The Bechdel Test is named for the cartoonist, Alison Bechdel, who first introduced the idea in one of her strips. Bechdel herself prefers the name Bechdel-Wallace Test, which credits the woman, Liz Wallace, who helped develop the idea.
The Bechdel-Wallace test can be performed on a work of fiction, in order to find out something of the way it portrays female characters. A large amount of fiction, including about half of all films, fails the test. bechdeltest.com offers a useful list.
To pass the test, a work of fiction must meet the following three criteria; 1. It has to have at least two women in it 2. who talk to each other 3. about something other than a man. Deadpool fails, but Batman vs Superman passes. Zootopia passes, but Kung Fu Panda 3 and Monsters Inc. do not. Fightclub, Train Spotting, Forrest Gump, Groundhog Day, The Princess Bride, Stand By Me and Raiders of the Lost Ark all fail. The Life of Brian, Inglourious Bastards, Amelie, No Country for Old Men, The Dark Knight, Sin City, The Incredibles and V for Vendetta all pass. So do Pulp Fiction and Crouching Tiger, Hidden Dragon.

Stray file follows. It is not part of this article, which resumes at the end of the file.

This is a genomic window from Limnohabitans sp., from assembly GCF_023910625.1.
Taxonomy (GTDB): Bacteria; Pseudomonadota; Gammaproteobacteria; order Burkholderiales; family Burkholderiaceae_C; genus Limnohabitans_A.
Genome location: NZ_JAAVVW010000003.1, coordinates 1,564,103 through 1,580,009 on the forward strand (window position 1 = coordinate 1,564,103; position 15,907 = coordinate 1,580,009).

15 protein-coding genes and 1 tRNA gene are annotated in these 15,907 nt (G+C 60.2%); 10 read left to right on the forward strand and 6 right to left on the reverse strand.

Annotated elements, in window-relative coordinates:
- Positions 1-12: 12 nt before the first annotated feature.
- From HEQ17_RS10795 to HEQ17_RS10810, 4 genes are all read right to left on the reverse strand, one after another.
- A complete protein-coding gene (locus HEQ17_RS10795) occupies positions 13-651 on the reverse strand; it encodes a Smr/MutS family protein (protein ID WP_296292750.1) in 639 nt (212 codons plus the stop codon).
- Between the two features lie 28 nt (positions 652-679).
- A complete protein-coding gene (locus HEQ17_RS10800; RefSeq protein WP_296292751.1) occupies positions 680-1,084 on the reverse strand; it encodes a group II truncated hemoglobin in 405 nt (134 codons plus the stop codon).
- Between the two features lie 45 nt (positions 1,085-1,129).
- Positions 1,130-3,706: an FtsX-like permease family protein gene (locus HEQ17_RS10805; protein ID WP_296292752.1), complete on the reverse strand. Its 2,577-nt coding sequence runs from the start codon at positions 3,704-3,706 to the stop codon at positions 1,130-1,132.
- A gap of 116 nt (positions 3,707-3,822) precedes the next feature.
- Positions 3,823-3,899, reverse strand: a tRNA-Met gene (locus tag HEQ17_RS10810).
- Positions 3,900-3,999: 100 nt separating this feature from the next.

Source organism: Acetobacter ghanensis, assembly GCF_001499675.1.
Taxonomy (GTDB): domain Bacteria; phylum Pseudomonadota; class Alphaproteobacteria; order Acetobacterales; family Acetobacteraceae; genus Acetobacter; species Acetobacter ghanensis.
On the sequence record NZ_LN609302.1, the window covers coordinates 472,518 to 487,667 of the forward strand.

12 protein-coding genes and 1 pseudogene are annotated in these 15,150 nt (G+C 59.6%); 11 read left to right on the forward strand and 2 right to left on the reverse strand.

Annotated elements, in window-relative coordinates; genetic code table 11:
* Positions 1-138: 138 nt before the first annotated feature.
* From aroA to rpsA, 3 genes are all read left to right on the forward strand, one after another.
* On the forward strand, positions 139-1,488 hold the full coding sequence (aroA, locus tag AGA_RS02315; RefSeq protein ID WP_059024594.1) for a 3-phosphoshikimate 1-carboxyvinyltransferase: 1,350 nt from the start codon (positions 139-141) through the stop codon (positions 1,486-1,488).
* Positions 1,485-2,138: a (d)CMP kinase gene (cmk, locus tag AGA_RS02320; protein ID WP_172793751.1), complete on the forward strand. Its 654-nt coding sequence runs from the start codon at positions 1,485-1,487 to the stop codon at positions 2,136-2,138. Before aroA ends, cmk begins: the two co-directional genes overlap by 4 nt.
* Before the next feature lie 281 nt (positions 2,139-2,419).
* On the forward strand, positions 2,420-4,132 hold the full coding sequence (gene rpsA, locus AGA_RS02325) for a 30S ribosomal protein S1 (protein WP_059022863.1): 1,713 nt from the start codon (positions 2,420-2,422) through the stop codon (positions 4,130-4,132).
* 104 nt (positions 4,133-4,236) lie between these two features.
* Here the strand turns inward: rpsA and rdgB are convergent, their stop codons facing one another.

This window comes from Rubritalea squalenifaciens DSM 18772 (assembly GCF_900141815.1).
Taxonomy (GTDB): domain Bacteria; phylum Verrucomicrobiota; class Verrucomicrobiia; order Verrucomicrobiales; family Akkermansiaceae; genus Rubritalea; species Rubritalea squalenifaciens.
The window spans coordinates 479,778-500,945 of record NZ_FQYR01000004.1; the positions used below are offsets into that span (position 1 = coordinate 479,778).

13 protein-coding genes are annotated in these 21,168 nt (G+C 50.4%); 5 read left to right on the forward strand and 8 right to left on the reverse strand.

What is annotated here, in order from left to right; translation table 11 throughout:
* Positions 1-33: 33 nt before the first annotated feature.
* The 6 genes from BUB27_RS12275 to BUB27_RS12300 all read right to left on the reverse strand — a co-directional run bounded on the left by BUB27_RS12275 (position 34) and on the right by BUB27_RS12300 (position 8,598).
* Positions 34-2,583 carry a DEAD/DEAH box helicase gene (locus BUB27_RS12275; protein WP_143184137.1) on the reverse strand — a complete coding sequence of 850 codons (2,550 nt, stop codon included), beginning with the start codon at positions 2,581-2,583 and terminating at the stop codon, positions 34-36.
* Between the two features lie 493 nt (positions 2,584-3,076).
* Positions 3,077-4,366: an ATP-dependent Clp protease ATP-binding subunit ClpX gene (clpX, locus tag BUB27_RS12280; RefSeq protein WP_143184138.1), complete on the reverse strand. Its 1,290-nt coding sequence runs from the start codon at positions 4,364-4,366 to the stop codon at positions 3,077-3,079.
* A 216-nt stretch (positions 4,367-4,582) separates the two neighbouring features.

I’m happy to say that Legonium, pars secunda passes. partes prima, tertia, quarta and quinta, sadly, do not. But partes sexta and septima do, as will many more to follow. It’s no great achievement to pass the Bechdel-Wallace test, but its problematic that so much of our fiction does not. I’d like to think that Legonium would have passed even if I’d never heard of the test, but I am glad I had heard of it, and that it is in my mind as I write these stories.
A bit about the Latin. I took quolibet from the wonderful Latin podcast, quomodo dicitur. They bill their show as ‘A Weekly Podcast about Anything’ (Colloquium Latinum hebdomadale de quolibet). I highly recommend a listen. The translation for pool, ludus tudicularis, I found in a German dictionary of modern Latin. It truly is a book de quolibet.
They play pool for two hours talking about anything. It often pleases Claudia, a learned woman, to talk about ancient monuments.